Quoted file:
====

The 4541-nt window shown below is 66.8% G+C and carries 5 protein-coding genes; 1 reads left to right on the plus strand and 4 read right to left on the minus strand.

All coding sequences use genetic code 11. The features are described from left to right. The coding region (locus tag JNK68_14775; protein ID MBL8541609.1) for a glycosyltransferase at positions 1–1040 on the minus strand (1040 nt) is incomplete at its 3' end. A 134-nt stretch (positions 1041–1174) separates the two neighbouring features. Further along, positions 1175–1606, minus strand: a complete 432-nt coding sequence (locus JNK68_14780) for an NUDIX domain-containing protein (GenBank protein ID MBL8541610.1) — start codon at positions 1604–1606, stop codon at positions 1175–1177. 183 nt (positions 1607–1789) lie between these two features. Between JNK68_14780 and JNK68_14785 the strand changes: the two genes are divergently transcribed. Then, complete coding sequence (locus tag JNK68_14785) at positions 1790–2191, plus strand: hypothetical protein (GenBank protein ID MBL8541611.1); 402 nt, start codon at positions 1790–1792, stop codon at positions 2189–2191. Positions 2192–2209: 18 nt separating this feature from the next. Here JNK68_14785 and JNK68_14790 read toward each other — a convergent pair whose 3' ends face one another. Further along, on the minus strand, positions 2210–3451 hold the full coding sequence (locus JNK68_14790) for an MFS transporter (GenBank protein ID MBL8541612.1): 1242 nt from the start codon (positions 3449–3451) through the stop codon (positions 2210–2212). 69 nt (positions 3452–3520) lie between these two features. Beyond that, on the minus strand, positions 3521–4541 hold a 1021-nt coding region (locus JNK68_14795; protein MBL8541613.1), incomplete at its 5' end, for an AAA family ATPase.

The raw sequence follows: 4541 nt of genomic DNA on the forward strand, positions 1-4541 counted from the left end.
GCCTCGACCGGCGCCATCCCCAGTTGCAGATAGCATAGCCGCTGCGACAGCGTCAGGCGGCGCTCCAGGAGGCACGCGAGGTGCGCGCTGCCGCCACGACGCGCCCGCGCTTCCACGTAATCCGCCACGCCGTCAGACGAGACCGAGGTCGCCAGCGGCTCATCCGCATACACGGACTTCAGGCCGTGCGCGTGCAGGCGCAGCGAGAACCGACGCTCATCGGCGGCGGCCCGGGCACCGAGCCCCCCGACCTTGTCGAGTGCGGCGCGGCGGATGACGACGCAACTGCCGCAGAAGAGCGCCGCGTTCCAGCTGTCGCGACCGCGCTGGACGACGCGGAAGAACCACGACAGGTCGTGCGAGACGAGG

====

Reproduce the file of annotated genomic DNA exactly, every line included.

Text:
The 4541-nt window shown below is 66.8% G+C and carries 5 protein-coding genes; 1 reads left to right on the plus strand and 4 read right to left on the minus strand.

All coding sequences use genetic code 11. The features are described from left to right. The coding region (locus tag JNK68_14775; protein ID MBL8541609.1) for a glycosyltransferase at positions 1–1040 on the minus strand (1040 nt) is incomplete at its 3' end. A 134-nt stretch (positions 1041–1174) separates the two neighbouring features. Further along, positions 1175–1606, minus strand: a complete 432-nt coding sequence (locus JNK68_14780) for an NUDIX domain-containing protein (GenBank protein ID MBL8541610.1) — start codon at positions 1604–1606, stop codon at positions 1175–1177. 183 nt (positions 1607–1789) lie between these two features. Between JNK68_14780 and JNK68_14785 the strand changes: the two genes are divergently transcribed. Then, complete coding sequence (locus tag JNK68_14785) at positions 1790–2191, plus strand: hypothetical protein (GenBank protein ID MBL8541611.1); 402 nt, start codon at positions 1790–1792, stop codon at positions 2189–2191. Positions 2192–2209: 18 nt separating this feature from the next. Here JNK68_14785 and JNK68_14790 read toward each other — a convergent pair whose 3' ends face one another. Further along, on the minus strand, positions 2210–3451 hold the full coding sequence (locus JNK68_14790) for an MFS transporter (GenBank protein ID MBL8541612.1): 1242 nt from the start codon (positions 3449–3451) through the stop codon (positions 2210–2212). 69 nt (positions 3452–3520) lie between these two features. Beyond that, on the minus strand, positions 3521–4541 hold a 1021-nt coding region (locus JNK68_14795; protein MBL8541613.1), incomplete at its 5' end, for an AAA family ATPase.

The raw sequence follows: 4541 nt of genomic DNA on the forward strand, positions 1-4541 counted from the left end.
GCCTCGACCGGCGCCATCCCCAGTTGCAGATAGCATAGCCGCTGCGACAGCGTCAGGCGGCGCTCCAGGAGGCACGCGAGGTGCGCGCTGCCGCCACGACGCGCCCGCGCTTCCACGTAATCCGCCACGCCGTCAGACGAGACCGAGGTCGCCAGCGGCTCATCCGCATACACGGACTTCAGGCCGTGCGCGTGCAGGCGCAGCGAGAACCGACGCTCATCGGCGGCGGCCCGGGCACCGAGCCCCCCGACCTTGTCGAGTGCGGCGCGGCGGATGACGACGCAACTGCCGCAGAAGAGCGCCGCGTTCCAGCTGTCGCGACCGCGCTGGACGACGCGGAAGAACCACGACAGGTCGTGCGAGACGAGG